Endometriosis mice showed (a) persistent mechanical abdominal hypersensitivity that (b) was localized in the caudal abdominal area but not detectable in distant areas (hind paw). Mechanical sensitivity is represented by the area under the curve of frequency of response to von Frey filaments. Higher values mean higher mechanical pain. Mice receiving endometrial implants also showed (c) increased nocifensive behavior, (d) anxiety-like behavior in the elevated plus maze test and (e) cognitive impairment in the novel object recognition task. (f) From left to right: cysts were recovered from endometriosis mice, were filled with fluid (scale bar = 1 mm), contained endometrial epithelium and stroma (scale bar = 100 μm) and were innervated by beta-III tubulin-labeled fibers (scale bar = 100 μm, blue is DAPI and white is β-III tubulin). Error bars are mean ± SEM. One-way repeated measures ANOVA + Bonferroni (a and b) and Student t-test (c, d and e). *p<0.05, **p<0.01, ***p<0.001 vs sham. ##p<0.01, ###p<0.001 vs baseline. Endo, endometriosis, AUC, area under the curve.

Mice receiving endometrial implants developed 3 to 5 endometrial cysts in the peritoneal wall of the abdominal compartment. Cysts were of 2.59 ± 0.34 mm diameter, filled with fluid, with glandular epithelium and stroma and innervated by beta-III tubulin positive fibers (Figure 1f), as shown in women (Tokushige et al., 2006; Wang et al., 2009) and other rodent models (Arosh et al., 2015; Berkley et al., 2004). Interestingly, we also found increased expression of the neuronal marker beta-III tubulin in the uteri of endometriosis mice (Figure 1—figure supplement 3), mimicking not only some of the symptoms but also the histological phenotype observed in women with endometriosis (Miller and Fraser, 2015; Tokushige et al., 2006).

Δ9-tetrahydrocannabinol alleviates pain in the caudal abdomen, restores cognitive function and limits the growth of ectopic endometrium

Our second objective was to assess the effects of THC exposure on the endometriosis model to select an appropriate dose for a chronic treatment. Acute doses of THC were first tested in endometriosis and sham mice at a time point in which endometriotic lesions and hypersensitivity in the caudal abdomen were fully developed. Acute THC administration produced a dose-dependent reduction of abdominal mechanical hypersensitivity (Figure 2). The acute ED50 of THC 1.916 mg/kg (≈2 mg/kg) was chosen for the repeated administration.

Effect of acute THC administration on the nociceptive responses to mechanical stimulation.

(a) Acute THC produced a dose-dependent reduction of mechanical hypersensitivity in the caudal abdominal area. Mechanical sensitivity is represented by the area under the curve of frequency of response to von Frey filaments. Higher values mean higher mechanical pain. (b) Administration of 2, 2.5 and 5 mg/kg of THC decreased the frequency of response to von Frey filaments in endometriosis mice. Error bars are mean ± SEM. One-way repeated measures ANOVA + Bonferroni. *p<0.05, **p<0.01 vs sham; +p<0.05, ++p<0.01, +++p<0.001 vs vehicle. Endo, endometriosis; THC, Δ9-tetrahydrocannabinol, AUC, area under the curve.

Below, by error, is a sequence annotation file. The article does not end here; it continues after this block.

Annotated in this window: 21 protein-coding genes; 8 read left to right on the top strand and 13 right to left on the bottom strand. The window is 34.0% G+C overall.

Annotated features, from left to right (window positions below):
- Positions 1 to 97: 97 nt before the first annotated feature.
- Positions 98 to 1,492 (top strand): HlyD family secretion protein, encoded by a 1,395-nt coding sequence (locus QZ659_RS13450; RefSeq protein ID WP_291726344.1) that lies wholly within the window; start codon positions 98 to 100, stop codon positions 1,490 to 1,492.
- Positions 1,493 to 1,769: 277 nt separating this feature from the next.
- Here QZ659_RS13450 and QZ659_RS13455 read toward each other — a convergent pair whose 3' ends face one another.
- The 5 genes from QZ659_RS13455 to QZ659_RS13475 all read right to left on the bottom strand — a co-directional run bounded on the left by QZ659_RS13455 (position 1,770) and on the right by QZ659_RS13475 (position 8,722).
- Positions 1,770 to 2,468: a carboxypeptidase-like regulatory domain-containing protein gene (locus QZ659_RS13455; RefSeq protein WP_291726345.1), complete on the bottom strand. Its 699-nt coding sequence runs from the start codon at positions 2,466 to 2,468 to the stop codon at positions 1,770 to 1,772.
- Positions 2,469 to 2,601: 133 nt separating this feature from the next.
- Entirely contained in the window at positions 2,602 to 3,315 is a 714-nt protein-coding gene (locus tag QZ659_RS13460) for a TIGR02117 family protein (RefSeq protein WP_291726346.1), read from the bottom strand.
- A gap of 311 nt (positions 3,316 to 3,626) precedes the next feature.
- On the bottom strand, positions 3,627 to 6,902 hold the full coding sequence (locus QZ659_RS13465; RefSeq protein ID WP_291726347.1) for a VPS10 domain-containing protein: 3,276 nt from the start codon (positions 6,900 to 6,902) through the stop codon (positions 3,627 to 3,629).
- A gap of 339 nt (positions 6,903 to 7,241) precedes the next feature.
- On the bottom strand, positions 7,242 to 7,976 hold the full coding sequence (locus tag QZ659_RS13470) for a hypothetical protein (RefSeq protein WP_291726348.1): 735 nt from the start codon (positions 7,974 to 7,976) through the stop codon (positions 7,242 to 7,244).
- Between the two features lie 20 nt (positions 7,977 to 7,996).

Repeated exposure to THC 2 mg/kg, once daily for 28 days, provided a sustained alleviation of mechanical hypersensitivity during the whole treatment period (Figure 3a and Figure 3—figure supplement 1). Repeated THC starting on day 1 could have exerted a preventive effect at endometriosis stages in which pain sensitivity may have not been fully developed. To discern whether the absence in loss of efficacy was due to an inhibition of endometriosis development or to an actual lack of tolerance, we assessed the persistence of THC efficacy once pain was already present. THC given for the first time on day 14 was as effective as THC given on the same day after a daily treatment starting on day 8 (7 days long, Figure 3b and Figure 3—figure supplement 2). Therefore, THC did not lose its efficacy when repeated administration started once painful symptomatology was established. The absence of tolerance to THC-induced antinociception is in contrast with the tolerance described at higher THC doses in other pain models (Greene et al., 2018; LaFleur et al., 2018; Wakley et al., 2014). As expected, no effects of endometriosis or THC treatments were found in mechanical sensitivity of distant areas (Hind paw, Figure 3—figure supplement 3). Endometriosis mice treated with vehicle showed an increase in nocifensive behaviors compared with sham mice (Figure 3c). Interestingly, the 7 day treatment with THC inhibited this component of negative affect, while the effects of an acute administration of THC were highly variable. This variable response could be associated to aversive effects associated with a first exposure to THC, an event described in humans (MacCallum and Russo, 2018) and mice (Kubilius et al., 2018).